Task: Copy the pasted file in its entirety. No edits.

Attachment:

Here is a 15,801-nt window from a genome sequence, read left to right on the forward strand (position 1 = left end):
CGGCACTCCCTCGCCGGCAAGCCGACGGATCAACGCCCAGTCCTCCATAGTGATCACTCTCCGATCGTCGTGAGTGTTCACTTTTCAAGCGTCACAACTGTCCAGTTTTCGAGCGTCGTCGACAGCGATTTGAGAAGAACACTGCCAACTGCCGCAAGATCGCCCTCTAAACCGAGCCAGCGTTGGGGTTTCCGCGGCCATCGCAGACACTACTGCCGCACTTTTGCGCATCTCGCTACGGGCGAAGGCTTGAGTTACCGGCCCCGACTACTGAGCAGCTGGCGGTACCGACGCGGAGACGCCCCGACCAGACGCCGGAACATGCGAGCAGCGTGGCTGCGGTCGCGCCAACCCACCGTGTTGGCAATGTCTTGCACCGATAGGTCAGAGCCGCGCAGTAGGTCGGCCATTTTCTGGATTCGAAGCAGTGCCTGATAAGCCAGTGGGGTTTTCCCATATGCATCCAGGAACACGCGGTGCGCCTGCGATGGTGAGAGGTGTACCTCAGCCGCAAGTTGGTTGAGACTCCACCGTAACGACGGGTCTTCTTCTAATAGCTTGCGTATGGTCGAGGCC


Here is a 15,801-nt window from a genome sequence, read left to right on the forward strand (position 1 = left end):
CGGCACTCCCTCGCCGGCAAGCCGACGGATCAACGCCCAGTCCTCCATAGTGATCACTCTCCGATCGTCGTGAGTGTTCACTTTTCAAGCGTCACAACTGTCCAGTTTTCGAGCGTCGTCGACAGCGATTTGAGAAGAACACTGCCAACTGCCGCAAGATCGCCCTCTAAACCGAGCCAGCGTTGGGGTTTCCGCGGCCATCGCAGACACTACTGCCGCACTTTTGCGCATCTCGCTACGGGCGAAGGCTTGAGTTACCGGCCCCGACTACTGAGCAGCTGGCGGTACCGACGCGGAGACGCCCCGACCAGACGCCGGAACATGCGAGCAGCGTGGCTGCGGTCGCGCCAACCCACCGTGTTGGCAATGTCTTGCACCGATAGGTCAGAGCCGCGCAGTAGGTCGGCCATTTTCTGGATTCGAAGCAGTGCCTGATAAGCCAGTGGGGTTTTCCCATATGCATCCAGGAACACGCGGTGCGCCTGCGATGGTGAGAGGTGTACCTCAGCCGCAAGTTGGTTGAGACTCCACCGTAACGACGGGTCTTCTTCTAATAGCTTGCGTATGGTCGAGGCC